Many of the Parashiyot in Sefer BeReishit share the theme of individuals leaving their cities. Parashat VaYeitzei begins with Ya’akov’s departure from Be’eir Sheva towards Charan. The Pasuk states “VaYeitzei Ya’akov MiBe’eir Shava VaYeilech Charanah,” “And Ya’akov left from Be’eir Shava, and he went towards Charan” (BeReishit 28:10). Earlier in Sefer BeReishit, it states “VaYeilech MiSham Yitzchak VaYichan BeNachal Gerar,” “And Yitzchak departed from there, and pitched his tent in the valley of Gerar” (26:17). Even earlier in the Sefer, we read of Avraham’s departure: “VaYeilech Avram Ka’asheir Dibeir Eilav Hashem”, “Avram departed as Hashem had spoken to him.” (12:4) Rashi comments on Ya’akov’s departure by asking why it is necessary for the Torah to write that Ya’akov left Be’eir Sheva and traveled to Charan. Could it not have simply written that he went to Charan? He answers by saying that the Pasuk wanted to teach that the departure of a holy person from a place makes an impression.
One can ask a simple question based on this Rashi. Avraham left where he was living and went to Egypt, and Yitzchak left his home and went to Gerar. Why does Rashi not comment on those Pesukim? Would the departure of these great Avot not have a significant impact on their cities? Why does Rashi wait until Ya’akov leaves to comment?
The Keli Yakar identifies a distinct element of this case that distinguishes it from the previous ones. He explains that by all the previous departures, there was nobody left of comparable stature in their cities. When Avraham and Sarah left to go to Egypt, nobody who remained in her city was on their spiritual level and Yitzchak had no comparable peers when he left. Therefore, the Torah does not need to say that their absence would be felt, because it is blatantly obvious. However, when Ya’akov leaves Be’eir Sheva, Yitzchak and Rivkah remained behind, and one might think that since there were other people on his level left in the city, Ya’akov’s absence would not be as acute. This is why the Torah indicates that his absence was felt by using the word “VaYeitzei”.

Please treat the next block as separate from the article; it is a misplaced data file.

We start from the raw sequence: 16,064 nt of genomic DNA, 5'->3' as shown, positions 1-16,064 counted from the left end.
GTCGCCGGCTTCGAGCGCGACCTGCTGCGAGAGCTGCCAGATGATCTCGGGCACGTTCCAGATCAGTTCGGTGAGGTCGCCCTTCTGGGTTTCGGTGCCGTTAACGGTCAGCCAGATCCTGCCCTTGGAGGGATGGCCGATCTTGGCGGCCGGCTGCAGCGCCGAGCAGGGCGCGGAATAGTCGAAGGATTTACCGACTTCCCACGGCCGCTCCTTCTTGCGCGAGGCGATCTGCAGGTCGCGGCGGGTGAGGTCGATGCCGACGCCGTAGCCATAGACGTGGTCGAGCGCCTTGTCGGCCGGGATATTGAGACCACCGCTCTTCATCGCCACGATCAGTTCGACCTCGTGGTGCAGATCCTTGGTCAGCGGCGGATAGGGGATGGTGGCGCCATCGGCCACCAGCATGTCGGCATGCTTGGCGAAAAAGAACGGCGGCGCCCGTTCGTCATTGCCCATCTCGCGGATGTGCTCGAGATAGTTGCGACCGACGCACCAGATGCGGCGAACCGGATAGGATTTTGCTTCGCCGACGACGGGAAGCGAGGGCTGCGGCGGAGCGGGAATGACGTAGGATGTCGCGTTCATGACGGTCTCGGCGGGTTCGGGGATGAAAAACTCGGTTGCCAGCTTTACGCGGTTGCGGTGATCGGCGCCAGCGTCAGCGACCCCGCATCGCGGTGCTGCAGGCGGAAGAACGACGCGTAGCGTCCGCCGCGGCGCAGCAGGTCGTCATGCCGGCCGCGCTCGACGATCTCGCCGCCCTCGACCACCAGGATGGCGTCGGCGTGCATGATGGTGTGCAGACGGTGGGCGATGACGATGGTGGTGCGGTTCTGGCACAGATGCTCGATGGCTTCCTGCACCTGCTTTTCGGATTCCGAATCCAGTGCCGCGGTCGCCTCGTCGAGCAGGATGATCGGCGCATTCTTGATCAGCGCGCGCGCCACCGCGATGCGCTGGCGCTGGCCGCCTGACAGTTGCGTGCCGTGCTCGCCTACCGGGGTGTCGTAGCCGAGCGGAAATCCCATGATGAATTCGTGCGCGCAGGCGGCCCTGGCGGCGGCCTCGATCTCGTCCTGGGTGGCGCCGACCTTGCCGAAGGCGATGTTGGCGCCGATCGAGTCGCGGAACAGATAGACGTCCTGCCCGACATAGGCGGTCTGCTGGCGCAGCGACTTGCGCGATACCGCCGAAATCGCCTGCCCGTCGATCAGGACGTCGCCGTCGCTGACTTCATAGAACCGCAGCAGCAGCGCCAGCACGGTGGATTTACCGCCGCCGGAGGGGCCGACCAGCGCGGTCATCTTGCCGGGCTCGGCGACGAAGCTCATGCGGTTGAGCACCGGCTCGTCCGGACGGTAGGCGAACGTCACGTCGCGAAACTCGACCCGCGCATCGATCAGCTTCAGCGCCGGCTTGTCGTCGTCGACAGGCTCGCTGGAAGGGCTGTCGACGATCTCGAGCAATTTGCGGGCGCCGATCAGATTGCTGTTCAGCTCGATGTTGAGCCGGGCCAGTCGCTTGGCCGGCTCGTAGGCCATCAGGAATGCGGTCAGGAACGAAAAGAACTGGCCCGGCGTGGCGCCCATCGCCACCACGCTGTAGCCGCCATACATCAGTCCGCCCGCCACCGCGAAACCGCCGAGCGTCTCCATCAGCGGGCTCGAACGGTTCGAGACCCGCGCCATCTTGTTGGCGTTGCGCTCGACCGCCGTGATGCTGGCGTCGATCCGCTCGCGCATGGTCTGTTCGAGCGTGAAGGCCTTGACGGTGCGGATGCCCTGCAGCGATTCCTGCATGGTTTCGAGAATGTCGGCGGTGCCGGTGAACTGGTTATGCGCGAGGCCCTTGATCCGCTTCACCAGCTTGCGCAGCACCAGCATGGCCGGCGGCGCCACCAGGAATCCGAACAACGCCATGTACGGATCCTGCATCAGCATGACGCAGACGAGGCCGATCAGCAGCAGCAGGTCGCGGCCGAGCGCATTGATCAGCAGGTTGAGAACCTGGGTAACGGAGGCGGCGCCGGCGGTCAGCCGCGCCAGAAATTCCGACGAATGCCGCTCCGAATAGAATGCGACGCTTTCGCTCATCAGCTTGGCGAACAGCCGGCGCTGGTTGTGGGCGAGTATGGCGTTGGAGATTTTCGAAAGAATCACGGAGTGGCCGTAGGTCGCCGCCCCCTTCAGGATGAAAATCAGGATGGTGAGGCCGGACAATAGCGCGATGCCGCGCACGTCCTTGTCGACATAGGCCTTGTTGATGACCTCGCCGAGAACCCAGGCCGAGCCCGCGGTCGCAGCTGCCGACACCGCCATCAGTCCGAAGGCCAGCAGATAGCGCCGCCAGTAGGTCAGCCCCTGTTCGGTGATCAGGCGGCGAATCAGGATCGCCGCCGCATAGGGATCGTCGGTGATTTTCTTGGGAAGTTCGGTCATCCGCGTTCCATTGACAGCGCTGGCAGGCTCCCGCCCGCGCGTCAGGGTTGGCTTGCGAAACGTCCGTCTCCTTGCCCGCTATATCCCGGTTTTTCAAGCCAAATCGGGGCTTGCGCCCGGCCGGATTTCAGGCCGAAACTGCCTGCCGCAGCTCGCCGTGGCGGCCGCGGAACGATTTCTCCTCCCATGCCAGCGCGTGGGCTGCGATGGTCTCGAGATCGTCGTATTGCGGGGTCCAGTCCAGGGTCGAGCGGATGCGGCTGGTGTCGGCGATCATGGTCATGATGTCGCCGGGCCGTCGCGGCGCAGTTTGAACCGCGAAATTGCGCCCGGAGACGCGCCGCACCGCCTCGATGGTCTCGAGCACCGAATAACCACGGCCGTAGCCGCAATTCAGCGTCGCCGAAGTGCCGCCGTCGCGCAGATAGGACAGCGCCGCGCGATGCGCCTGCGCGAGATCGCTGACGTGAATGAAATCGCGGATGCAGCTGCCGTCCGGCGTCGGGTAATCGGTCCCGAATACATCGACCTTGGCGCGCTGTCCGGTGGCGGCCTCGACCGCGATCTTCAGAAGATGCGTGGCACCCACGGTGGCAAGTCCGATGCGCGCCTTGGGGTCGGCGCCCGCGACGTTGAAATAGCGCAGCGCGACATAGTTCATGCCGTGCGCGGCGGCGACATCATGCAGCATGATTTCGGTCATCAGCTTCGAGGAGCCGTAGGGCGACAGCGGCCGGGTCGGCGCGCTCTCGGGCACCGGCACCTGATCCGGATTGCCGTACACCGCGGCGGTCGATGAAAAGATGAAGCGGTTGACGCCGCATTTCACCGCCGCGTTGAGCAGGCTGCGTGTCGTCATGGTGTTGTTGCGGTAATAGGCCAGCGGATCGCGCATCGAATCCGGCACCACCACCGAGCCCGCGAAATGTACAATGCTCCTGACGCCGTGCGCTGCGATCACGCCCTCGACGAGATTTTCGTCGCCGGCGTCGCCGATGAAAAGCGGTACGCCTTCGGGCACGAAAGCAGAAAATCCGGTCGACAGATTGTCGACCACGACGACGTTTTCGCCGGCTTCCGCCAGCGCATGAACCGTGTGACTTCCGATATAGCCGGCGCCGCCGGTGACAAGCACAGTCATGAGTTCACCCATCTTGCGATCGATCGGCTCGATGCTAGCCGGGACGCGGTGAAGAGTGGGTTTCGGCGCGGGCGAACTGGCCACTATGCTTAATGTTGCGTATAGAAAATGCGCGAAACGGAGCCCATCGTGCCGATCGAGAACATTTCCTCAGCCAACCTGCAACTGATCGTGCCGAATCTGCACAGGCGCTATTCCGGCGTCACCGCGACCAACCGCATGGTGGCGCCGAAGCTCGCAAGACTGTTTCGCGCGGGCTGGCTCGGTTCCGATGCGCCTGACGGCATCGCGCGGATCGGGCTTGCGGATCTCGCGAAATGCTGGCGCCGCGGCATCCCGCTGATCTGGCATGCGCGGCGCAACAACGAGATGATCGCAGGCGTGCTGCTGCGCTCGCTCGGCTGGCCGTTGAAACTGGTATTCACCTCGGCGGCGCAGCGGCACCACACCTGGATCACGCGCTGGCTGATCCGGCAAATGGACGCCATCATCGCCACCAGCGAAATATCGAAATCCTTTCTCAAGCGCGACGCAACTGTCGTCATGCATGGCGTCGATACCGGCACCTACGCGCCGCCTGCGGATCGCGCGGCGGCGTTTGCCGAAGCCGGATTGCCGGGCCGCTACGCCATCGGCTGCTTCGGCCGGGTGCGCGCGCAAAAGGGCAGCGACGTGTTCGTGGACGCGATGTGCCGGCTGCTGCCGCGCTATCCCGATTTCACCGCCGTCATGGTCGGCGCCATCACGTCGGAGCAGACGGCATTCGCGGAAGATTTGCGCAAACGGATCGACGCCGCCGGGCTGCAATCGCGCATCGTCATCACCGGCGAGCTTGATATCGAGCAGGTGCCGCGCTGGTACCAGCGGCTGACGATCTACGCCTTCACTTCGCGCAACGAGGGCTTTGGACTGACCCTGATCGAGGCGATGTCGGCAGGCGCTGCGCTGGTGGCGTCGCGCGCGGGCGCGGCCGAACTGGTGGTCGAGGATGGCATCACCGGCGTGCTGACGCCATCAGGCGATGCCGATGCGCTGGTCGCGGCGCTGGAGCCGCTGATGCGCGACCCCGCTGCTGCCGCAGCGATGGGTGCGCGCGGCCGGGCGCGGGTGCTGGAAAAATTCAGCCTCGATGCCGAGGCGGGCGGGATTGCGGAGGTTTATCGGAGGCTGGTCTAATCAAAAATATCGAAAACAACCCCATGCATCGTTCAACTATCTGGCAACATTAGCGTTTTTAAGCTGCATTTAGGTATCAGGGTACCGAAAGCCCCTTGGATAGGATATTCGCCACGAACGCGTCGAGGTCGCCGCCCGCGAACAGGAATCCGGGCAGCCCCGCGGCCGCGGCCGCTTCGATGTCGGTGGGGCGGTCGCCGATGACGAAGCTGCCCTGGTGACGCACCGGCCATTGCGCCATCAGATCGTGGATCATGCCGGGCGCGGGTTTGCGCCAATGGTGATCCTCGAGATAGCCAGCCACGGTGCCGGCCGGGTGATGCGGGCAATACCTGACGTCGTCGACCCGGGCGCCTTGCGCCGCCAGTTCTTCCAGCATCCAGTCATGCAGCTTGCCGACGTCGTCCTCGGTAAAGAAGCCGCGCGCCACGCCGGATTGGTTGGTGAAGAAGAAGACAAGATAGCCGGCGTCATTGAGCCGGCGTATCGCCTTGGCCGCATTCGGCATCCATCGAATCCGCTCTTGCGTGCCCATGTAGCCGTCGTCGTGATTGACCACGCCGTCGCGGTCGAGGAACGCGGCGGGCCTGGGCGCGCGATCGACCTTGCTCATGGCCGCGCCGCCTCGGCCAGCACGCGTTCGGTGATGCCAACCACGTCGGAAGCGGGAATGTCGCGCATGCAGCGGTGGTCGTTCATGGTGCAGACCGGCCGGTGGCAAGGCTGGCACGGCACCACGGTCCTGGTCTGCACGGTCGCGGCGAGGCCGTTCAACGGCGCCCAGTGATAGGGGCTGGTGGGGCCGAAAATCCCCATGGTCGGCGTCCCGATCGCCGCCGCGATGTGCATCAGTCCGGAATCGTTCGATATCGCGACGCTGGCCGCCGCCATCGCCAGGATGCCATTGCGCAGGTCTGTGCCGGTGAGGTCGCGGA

The Avnei Shoham gives a different answer. Avraham, who was known for his generosity, kindness, and for hosting guests, would obviously be missed. Yitzchak had dealings with many people, and was known for his weath; certainly his departure would also be felt. In Ya’akov’s case, however, the “Ish Tam Yoshev Ohalim,” a “Quiet man, living in his tents,” (25:27) who spent his time learning by himself, might not have left a large mark on his community. We might think that he was not an active member of his society. We may also think that he was not involved in Chesed, as Avraham was. Therefore, Rashi has to tell us that even Ya’akov’s departure made an impact. Even if he was not as involved in communal activities, his presence was undoubtedly felt.
There are many lessons to be learned from Rashi and his commentaries. Even if we do not think a person is an important member of the community, there is always something that that person is doing that is making a vital impression. In addition, we should also learn that no matter what situation we are in, we can always make a difference. We should not think that because we are busy, we do not have to be involved in communal activities. Just as the Avot, who were extraordinarily busy, made time for Chesed, so to, we should be able to find the time to make a positive impact on our communities.